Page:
Purse is also a "Big Sister" to a 16-year-old girl she first met at ICC and she wishes a center existed for her. Her "little sister" lives with her mother, who is also HIV-positive and often hospitalized. Purse sighs as she worries about the girl, who must often take on the responsibilities of an adult and has been known to refuse to take her medication to the point where her doctors had to perform an intervention.
"She has a T-cell count of 10," said Purse. "It's like living with a time bomb. If she gets a cold, she could get pneumonia."
Teens who have untreated mental illness tend to have more difficulty taking medication. Experts say refusal to take medication can represent the rebellion and growing pains adolescents undergo as they seek their independence. It can also reflect their desire to feel normal, and depression over their illness, especially if they have watched their parents die while on medication.
"With some of our perinatally born clients, those who have grown up with the disease, a lot of the perception of the medicine came from the early part of time when patients used AZT (zidovudine) just before they died," said Dr. Donna Futterman, pediatrician and director of the Adolescent Aids Program at Montefiore Medical Center in the Bronx. "If one of your parents die while on medication, you lose a lot of hope. 'My mother died, why am I going to live?'"
In some ways, these teens have been robbed of their childhood because they were born with a disease and have had to tackle circumstances that many adults could not handle.Some take several doses of powerful medication a day that doesn't make them feel well. They must grow up fast and learn to confront their own mortality — as well as their parents' fatal illnesses.
These teenagers can feel isolated and it is important for them to have a strong network of support — friends, relatives, mentors, support groups who can give them a sense of hope and show that they can lead productive lives.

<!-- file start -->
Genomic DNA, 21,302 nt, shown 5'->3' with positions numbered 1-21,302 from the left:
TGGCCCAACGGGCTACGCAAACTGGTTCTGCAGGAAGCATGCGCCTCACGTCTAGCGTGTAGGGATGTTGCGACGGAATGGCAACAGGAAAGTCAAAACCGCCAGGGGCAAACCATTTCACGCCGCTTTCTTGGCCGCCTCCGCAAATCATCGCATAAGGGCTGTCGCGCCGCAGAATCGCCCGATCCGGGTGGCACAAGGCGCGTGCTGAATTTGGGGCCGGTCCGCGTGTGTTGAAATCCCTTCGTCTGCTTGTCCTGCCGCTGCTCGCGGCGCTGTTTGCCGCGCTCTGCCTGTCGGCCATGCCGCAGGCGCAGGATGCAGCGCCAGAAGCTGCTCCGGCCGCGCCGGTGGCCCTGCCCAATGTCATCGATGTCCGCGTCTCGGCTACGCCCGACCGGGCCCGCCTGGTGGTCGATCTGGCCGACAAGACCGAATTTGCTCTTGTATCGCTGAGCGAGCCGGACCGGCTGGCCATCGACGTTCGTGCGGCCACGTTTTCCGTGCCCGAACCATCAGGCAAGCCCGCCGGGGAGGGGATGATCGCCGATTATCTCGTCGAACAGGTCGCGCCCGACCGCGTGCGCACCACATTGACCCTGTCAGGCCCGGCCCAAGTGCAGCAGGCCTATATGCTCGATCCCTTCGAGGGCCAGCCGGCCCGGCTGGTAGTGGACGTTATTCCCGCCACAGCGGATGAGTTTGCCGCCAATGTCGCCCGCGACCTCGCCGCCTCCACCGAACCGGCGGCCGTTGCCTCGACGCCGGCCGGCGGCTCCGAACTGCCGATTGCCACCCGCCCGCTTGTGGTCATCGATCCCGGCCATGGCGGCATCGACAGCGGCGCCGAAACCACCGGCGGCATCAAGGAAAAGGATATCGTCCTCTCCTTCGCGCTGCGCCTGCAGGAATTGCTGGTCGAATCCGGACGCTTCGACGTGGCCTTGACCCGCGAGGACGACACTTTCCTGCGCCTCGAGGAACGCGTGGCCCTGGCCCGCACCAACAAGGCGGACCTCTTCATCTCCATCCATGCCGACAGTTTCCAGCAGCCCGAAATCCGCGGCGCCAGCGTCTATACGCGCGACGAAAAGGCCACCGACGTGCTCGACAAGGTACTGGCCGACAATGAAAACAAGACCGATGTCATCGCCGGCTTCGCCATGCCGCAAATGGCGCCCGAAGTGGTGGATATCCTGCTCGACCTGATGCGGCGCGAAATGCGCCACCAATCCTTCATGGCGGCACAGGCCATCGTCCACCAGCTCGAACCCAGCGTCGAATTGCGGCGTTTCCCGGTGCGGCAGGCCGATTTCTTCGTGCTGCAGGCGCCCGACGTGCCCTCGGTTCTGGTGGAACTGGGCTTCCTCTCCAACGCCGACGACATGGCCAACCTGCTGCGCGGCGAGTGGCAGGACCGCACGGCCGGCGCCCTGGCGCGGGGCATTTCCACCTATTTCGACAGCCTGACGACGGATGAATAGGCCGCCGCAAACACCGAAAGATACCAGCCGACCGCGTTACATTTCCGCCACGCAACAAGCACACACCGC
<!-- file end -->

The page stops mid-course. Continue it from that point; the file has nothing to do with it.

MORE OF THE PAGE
"With some of the youths that we've had, we've found that those who have been bounced around in foster care have really had a hard time keeping up with the medicine simply because they have not had the role models, someone who could help them integrate and show them that the illness is not necessarily bad," said Chris Waisman, a social worker at the Adolescent Aids Program. "They will frequently feel that since the illness is bad, then I am bad. A typical way to deal with these bad feelings is to deny them."
Support groups of peers — HIV-positive adolescents — like the ones provided by Montefiore's Adolescent Aids Program, as well as a strong support group of family, friends and care providers, are vital to teens with HIV, especially if they are hesitant to disclose their HIV status to others.
"I think with many of the kids who have grown up with the disease come from families who remember when there was a lot of overt discrimination and a stigma," said Futterman. "With many young people, so few are willing to share their status publicly. There is still a tremendous amount of fear about being isolated from their friends being cut off. In relationships, we've found that a lot of teens are afraid of disclosing their HIV to their partners. They fear they won't be loved, that their partner will break uo with them. In reality, these relationships can be very brief, and if they are monogamous, it's serial monogamy."
With support groups, teens can at least openly discuss issues that only others similar in age and cirmstances would understand. It enables them to cope with living with their illness.